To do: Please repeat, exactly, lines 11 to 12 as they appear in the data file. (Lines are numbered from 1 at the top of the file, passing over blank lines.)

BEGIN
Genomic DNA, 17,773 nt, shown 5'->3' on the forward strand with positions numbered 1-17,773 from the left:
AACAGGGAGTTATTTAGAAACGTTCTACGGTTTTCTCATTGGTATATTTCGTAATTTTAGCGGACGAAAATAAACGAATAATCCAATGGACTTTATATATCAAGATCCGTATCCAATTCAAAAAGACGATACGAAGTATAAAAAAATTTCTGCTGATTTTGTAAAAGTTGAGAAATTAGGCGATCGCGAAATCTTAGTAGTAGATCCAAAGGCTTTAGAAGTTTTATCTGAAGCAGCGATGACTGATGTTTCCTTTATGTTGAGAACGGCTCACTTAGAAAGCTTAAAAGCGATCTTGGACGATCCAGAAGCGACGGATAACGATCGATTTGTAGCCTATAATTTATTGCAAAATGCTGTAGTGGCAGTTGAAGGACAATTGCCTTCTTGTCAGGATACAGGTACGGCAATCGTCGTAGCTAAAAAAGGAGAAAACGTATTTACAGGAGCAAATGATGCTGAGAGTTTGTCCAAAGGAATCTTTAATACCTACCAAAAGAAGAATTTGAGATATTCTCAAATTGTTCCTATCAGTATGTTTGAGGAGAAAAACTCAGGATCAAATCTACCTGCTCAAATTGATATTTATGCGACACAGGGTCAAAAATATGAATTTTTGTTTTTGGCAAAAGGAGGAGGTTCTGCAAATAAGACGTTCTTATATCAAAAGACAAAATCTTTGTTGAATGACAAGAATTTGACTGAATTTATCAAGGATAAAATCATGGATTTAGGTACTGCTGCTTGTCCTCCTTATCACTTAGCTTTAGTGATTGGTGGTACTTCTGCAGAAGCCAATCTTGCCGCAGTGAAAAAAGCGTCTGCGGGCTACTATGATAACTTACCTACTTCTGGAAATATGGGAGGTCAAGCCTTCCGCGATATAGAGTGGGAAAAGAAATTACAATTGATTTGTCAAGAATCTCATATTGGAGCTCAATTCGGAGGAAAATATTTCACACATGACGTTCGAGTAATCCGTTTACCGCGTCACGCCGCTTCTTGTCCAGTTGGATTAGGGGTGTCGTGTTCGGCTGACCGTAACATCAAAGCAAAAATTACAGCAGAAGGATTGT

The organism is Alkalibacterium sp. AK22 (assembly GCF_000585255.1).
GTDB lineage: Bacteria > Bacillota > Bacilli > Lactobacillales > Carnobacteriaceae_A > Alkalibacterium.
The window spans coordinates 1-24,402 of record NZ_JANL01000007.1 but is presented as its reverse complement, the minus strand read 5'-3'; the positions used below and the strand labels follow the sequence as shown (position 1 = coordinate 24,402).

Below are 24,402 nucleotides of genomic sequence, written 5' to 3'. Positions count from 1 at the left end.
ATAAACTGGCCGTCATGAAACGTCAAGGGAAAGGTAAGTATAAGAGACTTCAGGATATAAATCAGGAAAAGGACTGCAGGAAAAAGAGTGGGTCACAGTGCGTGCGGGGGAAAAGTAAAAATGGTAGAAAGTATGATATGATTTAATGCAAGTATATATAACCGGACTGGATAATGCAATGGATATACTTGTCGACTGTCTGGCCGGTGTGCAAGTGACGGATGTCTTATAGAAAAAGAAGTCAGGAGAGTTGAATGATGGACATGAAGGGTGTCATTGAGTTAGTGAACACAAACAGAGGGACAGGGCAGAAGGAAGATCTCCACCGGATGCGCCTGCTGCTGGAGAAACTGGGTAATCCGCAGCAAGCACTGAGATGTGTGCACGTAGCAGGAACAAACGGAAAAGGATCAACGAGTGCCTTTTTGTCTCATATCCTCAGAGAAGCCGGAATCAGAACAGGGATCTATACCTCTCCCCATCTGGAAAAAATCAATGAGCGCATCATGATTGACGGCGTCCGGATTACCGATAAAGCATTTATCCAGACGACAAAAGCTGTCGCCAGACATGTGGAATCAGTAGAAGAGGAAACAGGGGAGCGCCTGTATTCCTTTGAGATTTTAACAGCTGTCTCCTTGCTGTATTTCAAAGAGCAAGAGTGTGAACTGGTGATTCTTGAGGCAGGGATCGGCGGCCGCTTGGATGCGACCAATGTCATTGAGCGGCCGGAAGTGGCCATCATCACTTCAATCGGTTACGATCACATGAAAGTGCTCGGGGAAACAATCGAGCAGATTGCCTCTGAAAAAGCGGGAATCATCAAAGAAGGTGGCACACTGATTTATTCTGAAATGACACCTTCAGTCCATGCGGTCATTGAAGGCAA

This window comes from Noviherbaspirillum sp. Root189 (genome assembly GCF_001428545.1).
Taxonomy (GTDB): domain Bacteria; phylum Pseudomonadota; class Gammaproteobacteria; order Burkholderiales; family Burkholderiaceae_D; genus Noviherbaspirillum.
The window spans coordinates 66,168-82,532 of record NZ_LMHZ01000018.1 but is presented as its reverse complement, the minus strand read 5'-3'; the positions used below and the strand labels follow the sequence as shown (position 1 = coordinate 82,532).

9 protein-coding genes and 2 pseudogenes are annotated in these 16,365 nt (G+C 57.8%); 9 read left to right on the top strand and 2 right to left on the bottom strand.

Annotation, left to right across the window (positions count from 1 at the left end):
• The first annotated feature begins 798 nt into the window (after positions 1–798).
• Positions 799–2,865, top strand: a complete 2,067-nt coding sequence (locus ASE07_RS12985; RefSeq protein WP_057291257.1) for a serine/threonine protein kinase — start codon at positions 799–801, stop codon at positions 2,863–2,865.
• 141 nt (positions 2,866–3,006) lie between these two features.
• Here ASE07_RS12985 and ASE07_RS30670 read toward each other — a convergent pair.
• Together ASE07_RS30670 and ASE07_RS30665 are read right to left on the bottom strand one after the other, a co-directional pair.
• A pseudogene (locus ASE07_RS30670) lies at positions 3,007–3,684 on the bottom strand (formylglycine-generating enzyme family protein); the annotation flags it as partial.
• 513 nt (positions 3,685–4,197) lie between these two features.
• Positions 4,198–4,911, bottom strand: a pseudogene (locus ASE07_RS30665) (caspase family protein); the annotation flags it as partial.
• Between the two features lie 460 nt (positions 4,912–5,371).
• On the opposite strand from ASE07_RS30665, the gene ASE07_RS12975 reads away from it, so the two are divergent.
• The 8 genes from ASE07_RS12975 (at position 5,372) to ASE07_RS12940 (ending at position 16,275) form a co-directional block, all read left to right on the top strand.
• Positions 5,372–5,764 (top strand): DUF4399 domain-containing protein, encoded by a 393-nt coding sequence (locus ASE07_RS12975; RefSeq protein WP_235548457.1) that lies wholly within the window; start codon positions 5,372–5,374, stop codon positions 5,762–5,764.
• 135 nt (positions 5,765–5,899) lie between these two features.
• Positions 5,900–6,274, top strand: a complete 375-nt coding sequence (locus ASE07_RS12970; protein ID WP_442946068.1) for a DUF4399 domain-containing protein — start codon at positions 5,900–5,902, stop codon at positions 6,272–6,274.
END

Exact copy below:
9 protein-coding genes and 2 pseudogenes are annotated in these 16,365 nt (G+C 57.8%); 9 read left to right on the top strand and 2 right to left on the bottom strand.

Annotation, left to right across the window (positions count from 1 at the left end):